An early practitioner of net art, Carlo Zanni is among the first artists to explore the nascent opportunities for the online art market and reflect on how the web would impact on our sense of identity and privacy. With a painter’s vision, he has seen in the development of online platforms and graphical user interfaces a space of visual compositions in which the computer desktop becomes a landscape, and everything in it is a fiction.
He has also developed new forms of storytelling through web-based projects such as the “data cinema” trilogy: The Possible Ties Between Illness and Success (2006), My Temporary Visiting Position from the Sunset Terrace Bar (2007), and The Fifth Day (2009). In these online films, he combined a pre-defined narrative with data collected in real time from the same users who were watching the film, or from a distant webcam, or from different sources describing the social and political conditions of Egypt.
Carlo Zanni, The Fifth Day (2009)
Explore Zanni’s data cinema artworks
Embedded in his work as an artist, his research on alternative models to sell digital art has led to pioneering yet unrealized projects such as P€OPLE ¥ROM MAR$ (2012), an online platform dedicated to selling video art and fostering a community of creatives based on shared revenue, or ViBo (2014-2015), a “video book” aimed at facilitating the sale of video art at affordable prices in unlimited series. He collected his experiences with these models in the book Art in the Age of the Cloud (Diorama Editions, 2017).
Niio is proud to present two selections of artworks by Carlo Zanni: Data Cinema Anthology, which brings together the Data Cinema trilogy and an additional artwork, and Save Me for Later, a code-based artwork recently presented at Zanni’s solo exhibition Accept & Decline at OPR Gallery in Milan. In the following interview, the artist discusses the artworks presented in this exhibition, which can be visited until April 28th.
In this latest series you have come back to painting as a medium, after a long career focused on web-based art, but you keep exploring the same subjects. Can you take me through the main ideas in the Check-Out Paintings?
This cycle of paintings is part of a long-term investigation of the social and psychological role of eCommerce in our society. It stems from the memories of the eCommerce check-out pages: a final destination we all are funneled to, in every online buying process. The check-out pages of eCommerce sites represent a highly symbolic limbo that precedes the dopamine rush where we all hope to find shelter. A form of addiction, but as shown during the pandemic, also a lifeline.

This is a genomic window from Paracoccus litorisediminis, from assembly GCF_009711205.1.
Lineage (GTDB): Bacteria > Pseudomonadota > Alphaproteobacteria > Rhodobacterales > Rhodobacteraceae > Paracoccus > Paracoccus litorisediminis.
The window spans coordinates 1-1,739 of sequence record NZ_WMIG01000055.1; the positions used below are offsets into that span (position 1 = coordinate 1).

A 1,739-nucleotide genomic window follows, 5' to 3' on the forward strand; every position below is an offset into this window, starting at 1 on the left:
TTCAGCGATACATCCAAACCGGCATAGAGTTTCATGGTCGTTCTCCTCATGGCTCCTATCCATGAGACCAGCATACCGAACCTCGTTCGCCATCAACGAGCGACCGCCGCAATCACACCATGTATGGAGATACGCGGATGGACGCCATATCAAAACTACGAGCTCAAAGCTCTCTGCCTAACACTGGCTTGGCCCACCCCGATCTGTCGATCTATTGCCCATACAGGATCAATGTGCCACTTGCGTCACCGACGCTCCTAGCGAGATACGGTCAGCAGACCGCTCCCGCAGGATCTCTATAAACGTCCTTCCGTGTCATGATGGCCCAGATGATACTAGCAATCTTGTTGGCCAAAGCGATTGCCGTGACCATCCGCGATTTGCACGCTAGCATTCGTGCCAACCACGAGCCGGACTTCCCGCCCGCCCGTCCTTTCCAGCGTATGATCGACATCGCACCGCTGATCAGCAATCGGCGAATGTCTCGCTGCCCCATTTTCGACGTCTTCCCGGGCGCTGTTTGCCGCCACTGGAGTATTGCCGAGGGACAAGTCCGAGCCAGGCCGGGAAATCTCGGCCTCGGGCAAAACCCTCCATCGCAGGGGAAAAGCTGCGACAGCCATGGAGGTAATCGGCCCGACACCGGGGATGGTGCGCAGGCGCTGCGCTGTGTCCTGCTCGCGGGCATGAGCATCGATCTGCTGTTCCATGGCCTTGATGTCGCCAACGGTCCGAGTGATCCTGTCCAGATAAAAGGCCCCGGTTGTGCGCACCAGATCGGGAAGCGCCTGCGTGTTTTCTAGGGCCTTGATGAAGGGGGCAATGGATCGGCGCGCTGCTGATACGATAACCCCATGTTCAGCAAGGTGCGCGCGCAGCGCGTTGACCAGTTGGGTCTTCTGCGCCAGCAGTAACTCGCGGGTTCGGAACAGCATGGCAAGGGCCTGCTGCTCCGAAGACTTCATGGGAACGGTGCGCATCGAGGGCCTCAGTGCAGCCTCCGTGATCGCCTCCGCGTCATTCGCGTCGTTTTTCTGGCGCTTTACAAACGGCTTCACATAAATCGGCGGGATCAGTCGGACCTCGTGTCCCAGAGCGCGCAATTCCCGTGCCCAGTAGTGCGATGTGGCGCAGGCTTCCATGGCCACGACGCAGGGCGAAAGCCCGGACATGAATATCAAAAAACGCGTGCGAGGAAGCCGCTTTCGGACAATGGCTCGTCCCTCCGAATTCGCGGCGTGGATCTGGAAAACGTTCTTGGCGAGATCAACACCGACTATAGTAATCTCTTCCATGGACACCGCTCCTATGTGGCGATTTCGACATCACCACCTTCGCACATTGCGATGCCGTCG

Buying online is both a sort of pursuit of happiness as we have been taught by our society, both a way to escape reality, procrastinating any possible confrontation with ourselves. Our identity bounces between the happiness for buying, and the sense of guilt for having bought. Between the satisfaction of an increasingly frictionless, user-friendly, fast, and on-time experience; and the anxiety, and also the shame, for what this transient fake happiness often entails on a social, work, and human level for thousands of people: directly (shifts and working conditions, small local businesses), and indirectly (tax evasion of mega-corporations and environmental impact).
Unlike early works such as DTP Icons Paintings (2000), here you do not look for a realistic representation of the interface, but rather create almost abstract compositions, why is that?
True, because here is more about inner feelings than simple representation. It’s not witnessing from the outside but feeling from the inside, then trying to show a glimpse of it, if possible, in the real world. So the rationalist layout, typical of these pages, fades into memory, it turns into a dreamlike experience, into a psychological post-image, while some details of the transaction, such as measures, prices, and quantities, emerge from the background when one gets closer to the surface of the painting: they bring us back to reality.
The subtle color fields of these paintings make them very difficult to be mediated or “seen” online (e.g. on Instagram, or on a PDF), instead they open up and expand in front of the viewer when experienced for real. While our society continues to demand fast, easily communicable images, these paintings are slow, almost invisible, non-existent images, and they ask for something very precious: our time.